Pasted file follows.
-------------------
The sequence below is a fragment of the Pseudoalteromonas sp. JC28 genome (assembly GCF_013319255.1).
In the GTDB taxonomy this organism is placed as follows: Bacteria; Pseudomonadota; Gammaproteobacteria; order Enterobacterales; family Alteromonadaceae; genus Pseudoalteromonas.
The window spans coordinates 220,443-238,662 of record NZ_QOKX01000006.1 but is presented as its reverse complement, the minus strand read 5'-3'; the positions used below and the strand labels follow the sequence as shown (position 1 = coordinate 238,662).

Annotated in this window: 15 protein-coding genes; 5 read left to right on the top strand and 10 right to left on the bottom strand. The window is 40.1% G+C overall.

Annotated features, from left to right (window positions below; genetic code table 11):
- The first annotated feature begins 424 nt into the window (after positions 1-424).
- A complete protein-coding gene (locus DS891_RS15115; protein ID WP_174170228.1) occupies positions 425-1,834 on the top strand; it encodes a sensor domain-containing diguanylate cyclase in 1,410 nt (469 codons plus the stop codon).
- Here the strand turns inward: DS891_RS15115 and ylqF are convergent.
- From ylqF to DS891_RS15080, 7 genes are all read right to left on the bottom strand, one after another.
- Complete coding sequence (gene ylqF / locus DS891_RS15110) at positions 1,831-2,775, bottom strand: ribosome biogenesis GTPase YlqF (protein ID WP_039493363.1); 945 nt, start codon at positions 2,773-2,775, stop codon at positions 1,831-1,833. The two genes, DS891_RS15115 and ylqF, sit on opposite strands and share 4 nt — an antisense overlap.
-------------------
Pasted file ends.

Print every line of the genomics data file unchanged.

The sequence below is a fragment of the Pseudoalteromonas sp. JC28 genome (assembly GCF_013319255.1).
In the GTDB taxonomy this organism is placed as follows: Bacteria; Pseudomonadota; Gammaproteobacteria; order Enterobacterales; family Alteromonadaceae; genus Pseudoalteromonas.
The window spans coordinates 220,443-238,662 of record NZ_QOKX01000006.1 but is presented as its reverse complement, the minus strand read 5'-3'; the positions used below and the strand labels follow the sequence as shown (position 1 = coordinate 238,662).

Annotated in this window: 15 protein-coding genes; 5 read left to right on the top strand and 10 right to left on the bottom strand. The window is 40.1% G+C overall.

Annotated features, from left to right (window positions below; genetic code table 11):
- The first annotated feature begins 424 nt into the window (after positions 1-424).
- A complete protein-coding gene (locus DS891_RS15115; protein ID WP_174170228.1) occupies positions 425-1,834 on the top strand; it encodes a sensor domain-containing diguanylate cyclase in 1,410 nt (469 codons plus the stop codon).
- Here the strand turns inward: DS891_RS15115 and ylqF are convergent.
- From ylqF to DS891_RS15080, 7 genes are all read right to left on the bottom strand, one after another.
- Complete coding sequence (gene ylqF / locus DS891_RS15110) at positions 1,831-2,775, bottom strand: ribosome biogenesis GTPase YlqF (protein ID WP_039493363.1); 945 nt, start codon at positions 2,773-2,775, stop codon at positions 1,831-1,833. The two genes, DS891_RS15115 and ylqF, sit on opposite strands and share 4 nt — an antisense overlap.